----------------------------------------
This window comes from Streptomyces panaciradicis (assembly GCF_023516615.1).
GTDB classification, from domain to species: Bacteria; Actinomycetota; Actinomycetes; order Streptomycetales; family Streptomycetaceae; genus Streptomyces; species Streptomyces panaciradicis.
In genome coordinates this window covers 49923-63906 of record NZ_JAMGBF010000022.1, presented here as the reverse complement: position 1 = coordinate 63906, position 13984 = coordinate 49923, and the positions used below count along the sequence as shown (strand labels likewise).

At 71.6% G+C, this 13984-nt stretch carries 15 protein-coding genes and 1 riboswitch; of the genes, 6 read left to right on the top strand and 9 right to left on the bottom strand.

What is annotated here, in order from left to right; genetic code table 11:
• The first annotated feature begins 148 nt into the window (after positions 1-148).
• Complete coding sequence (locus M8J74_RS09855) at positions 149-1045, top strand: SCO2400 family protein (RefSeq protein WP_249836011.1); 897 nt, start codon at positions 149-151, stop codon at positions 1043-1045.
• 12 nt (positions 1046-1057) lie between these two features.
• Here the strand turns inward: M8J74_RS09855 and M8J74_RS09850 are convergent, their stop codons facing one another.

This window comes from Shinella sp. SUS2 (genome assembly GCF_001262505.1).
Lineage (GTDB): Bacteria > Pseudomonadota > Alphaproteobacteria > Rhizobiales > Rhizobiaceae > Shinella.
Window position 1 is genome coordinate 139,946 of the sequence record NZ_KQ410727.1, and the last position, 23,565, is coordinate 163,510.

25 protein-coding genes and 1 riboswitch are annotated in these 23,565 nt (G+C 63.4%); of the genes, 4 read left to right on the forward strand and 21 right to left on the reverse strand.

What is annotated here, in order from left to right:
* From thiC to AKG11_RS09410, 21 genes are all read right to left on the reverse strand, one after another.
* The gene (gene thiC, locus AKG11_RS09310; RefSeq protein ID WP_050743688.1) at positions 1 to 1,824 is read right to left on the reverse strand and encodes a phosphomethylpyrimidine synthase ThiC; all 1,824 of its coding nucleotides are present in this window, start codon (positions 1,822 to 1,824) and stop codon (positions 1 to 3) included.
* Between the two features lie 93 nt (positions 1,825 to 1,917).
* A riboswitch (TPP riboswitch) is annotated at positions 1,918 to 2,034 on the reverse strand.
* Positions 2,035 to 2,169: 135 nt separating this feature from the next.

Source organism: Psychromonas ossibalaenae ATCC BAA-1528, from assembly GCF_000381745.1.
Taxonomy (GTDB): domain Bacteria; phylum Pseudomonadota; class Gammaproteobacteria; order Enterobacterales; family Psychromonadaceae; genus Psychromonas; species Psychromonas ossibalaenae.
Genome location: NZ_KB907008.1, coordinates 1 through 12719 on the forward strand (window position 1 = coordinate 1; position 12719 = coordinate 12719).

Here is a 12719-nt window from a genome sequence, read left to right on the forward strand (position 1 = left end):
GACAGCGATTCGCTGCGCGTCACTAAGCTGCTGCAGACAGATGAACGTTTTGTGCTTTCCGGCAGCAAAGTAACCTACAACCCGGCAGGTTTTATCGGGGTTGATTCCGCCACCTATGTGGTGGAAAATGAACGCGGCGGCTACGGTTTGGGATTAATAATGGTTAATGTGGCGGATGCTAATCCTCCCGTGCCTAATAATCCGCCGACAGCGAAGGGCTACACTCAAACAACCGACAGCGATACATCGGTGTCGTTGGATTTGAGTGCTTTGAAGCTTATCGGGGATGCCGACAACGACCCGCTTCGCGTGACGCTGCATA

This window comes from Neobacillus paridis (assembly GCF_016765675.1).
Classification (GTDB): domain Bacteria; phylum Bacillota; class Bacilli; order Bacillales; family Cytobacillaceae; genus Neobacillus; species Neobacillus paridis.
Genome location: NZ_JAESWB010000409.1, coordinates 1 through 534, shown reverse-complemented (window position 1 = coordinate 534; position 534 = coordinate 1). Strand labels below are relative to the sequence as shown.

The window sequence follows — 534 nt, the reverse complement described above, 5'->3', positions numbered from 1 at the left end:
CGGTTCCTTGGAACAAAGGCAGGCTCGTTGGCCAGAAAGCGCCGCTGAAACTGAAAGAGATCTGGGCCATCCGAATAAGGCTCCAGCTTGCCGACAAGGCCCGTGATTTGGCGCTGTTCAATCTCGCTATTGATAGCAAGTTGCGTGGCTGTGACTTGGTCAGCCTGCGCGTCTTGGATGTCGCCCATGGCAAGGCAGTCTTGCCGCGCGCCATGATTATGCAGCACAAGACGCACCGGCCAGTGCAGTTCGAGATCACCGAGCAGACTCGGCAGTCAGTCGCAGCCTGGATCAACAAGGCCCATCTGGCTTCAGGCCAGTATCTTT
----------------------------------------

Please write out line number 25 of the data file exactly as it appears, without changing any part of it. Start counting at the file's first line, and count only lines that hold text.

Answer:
This window comes from Neobacillus paridis (assembly GCF_016765675.1).